Business Email Compromise fraud (BEC)


Business email compromise is a type of fraud that, as the name suggest, occurs when an scammer uses social-engineering techniques in order to gain private information of the company, or to get funds. This is a more generalized fraud, which will get into later in the attacks section.

Compromising the emails does not particularly involve hacking in any way. Scammers that perform this fraud are often sly, and are very social, since they need a wide range of tactics that often give the victim the voice to trick himself into doing an action which will compromise him.

Attack surface

Email takeovers are the easiest but rarest way of compromising any user on the internet. They often happen in 2 ways.

Brute-forcing is trying possible combinations for a known email, this method is very unlikely, there are online lists of most common passwords, which the scammers might try.

Data-leaks are often large archives which are put on hacker forums or the deep web, which contain all breached usernames and passwords, most commonly a single website which was compromised.

Impersonations on the other hand, requires social engineering and being sly to deceive the victim in a short amount of time.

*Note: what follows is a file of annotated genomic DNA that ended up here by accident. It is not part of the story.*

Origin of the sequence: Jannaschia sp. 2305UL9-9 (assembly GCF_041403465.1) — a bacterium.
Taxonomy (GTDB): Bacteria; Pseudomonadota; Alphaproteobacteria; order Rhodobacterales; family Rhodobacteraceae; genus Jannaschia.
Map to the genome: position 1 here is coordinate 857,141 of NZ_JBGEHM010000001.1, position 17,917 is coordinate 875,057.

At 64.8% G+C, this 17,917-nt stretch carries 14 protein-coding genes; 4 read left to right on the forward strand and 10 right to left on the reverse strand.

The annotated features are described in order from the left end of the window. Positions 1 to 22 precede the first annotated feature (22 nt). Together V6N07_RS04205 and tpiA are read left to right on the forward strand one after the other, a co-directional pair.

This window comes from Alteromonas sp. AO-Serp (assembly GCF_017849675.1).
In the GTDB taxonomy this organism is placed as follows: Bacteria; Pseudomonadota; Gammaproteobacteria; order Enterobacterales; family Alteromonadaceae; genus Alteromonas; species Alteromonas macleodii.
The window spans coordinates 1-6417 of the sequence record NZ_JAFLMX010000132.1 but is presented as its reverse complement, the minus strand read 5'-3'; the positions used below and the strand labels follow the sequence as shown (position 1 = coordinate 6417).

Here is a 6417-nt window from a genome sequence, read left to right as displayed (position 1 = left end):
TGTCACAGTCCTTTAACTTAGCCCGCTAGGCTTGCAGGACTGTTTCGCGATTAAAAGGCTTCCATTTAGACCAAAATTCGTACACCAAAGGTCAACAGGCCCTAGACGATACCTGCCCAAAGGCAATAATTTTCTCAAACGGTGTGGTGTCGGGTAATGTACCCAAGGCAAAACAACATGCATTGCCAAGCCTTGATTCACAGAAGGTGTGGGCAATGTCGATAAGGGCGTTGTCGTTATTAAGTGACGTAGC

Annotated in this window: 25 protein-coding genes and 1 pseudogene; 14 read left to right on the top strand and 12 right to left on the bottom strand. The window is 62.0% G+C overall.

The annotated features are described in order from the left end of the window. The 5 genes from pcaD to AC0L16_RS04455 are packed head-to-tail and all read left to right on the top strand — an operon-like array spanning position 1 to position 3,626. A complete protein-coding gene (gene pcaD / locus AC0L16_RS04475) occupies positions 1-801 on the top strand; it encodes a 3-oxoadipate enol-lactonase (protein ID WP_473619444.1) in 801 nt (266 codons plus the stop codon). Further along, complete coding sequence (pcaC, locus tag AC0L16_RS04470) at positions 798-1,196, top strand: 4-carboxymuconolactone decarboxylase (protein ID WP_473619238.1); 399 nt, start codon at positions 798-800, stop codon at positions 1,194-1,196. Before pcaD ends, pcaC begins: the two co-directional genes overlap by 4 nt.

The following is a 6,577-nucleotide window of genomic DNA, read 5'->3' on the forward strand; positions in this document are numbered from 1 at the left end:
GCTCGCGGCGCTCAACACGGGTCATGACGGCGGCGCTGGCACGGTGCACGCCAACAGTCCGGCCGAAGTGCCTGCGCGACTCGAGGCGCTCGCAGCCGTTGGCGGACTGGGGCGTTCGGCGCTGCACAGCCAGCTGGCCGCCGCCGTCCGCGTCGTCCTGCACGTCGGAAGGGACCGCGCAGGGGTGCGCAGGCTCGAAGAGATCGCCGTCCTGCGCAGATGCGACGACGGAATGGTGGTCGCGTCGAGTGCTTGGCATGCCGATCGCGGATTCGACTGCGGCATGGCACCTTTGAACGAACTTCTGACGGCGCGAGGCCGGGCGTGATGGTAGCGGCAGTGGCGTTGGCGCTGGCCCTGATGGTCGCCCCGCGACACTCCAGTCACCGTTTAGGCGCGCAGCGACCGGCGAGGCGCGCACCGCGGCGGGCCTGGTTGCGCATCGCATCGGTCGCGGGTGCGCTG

Impersonations are harder to pull off, but more common, contacting people to which the scammer presents himself as one of a higher rank, for example, a bank employee, or a manager. Focusing mostly on having the same email signatures or email domains which look like the real one, for example, having in the domain “i” rather than “l”, or “u” with “v”. Employees often overlook the small details once they’re accustomed with emailing with those people. Impersonations are often to deceive the victims into transferring funds, or sharing their passwords in order for the scammer to “verify” something on their bank account for example.

Except the brute-forcing the data-leaks and impersonations focus on the social side. Attacks of those type are also known as social-engineering.


Luckily you can almost all of these attacks by:

  • Having a strong password, which is not on the popular passwords list.
  • Changing your password frequently, and not using the same password for every online profile.
  • Reading the sender’s email before replying.

More to explore